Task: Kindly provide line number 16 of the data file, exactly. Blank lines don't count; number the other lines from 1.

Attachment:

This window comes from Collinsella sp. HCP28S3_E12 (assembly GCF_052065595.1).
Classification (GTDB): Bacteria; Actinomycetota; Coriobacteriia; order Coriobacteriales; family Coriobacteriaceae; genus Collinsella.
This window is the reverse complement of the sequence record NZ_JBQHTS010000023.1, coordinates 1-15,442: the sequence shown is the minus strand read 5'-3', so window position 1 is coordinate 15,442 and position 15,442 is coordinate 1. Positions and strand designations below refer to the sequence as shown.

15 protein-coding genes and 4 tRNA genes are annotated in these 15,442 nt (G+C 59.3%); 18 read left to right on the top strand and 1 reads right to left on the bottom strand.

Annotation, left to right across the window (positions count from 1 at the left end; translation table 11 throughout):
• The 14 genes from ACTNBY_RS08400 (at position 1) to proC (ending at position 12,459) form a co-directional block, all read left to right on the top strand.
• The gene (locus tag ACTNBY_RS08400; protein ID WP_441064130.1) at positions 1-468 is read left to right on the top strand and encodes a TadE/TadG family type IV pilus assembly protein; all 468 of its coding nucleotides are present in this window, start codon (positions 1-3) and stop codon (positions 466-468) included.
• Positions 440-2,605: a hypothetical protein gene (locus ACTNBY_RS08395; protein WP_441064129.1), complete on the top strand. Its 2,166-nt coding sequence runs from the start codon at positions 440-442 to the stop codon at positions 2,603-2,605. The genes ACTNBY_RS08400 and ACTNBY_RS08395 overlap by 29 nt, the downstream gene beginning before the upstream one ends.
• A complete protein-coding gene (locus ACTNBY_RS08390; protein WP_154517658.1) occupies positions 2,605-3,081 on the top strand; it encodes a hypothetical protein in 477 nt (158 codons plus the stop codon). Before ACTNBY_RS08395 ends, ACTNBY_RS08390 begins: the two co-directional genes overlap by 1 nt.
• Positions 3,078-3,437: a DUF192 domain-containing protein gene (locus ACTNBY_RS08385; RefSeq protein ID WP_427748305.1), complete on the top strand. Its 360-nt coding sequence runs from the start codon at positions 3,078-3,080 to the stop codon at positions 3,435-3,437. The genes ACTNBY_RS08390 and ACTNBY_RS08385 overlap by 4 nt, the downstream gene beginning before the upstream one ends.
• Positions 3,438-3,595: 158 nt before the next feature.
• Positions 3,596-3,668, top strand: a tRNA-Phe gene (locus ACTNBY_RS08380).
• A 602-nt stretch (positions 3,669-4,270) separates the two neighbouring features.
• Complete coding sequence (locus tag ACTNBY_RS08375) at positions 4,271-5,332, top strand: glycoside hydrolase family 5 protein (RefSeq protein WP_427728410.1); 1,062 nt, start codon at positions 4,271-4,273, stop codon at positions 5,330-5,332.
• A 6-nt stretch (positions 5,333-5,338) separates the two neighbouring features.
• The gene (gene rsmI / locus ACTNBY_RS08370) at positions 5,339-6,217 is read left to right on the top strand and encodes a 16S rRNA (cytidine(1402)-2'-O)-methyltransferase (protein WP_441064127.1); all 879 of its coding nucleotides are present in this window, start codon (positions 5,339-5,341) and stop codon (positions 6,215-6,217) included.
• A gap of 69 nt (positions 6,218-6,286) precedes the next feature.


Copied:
• The gene (gene rsmI / locus ACTNBY_RS08370) at positions 5,339-6,217 is read left to right on the top strand and encodes a 16S rRNA (cytidine(1402)-2'-O)-methyltransferase (protein WP_441064127.1); all 879 of its coding nucleotides are present in this window, start codon (positions 5,339-5,341) and stop codon (positions 6,215-6,217) included.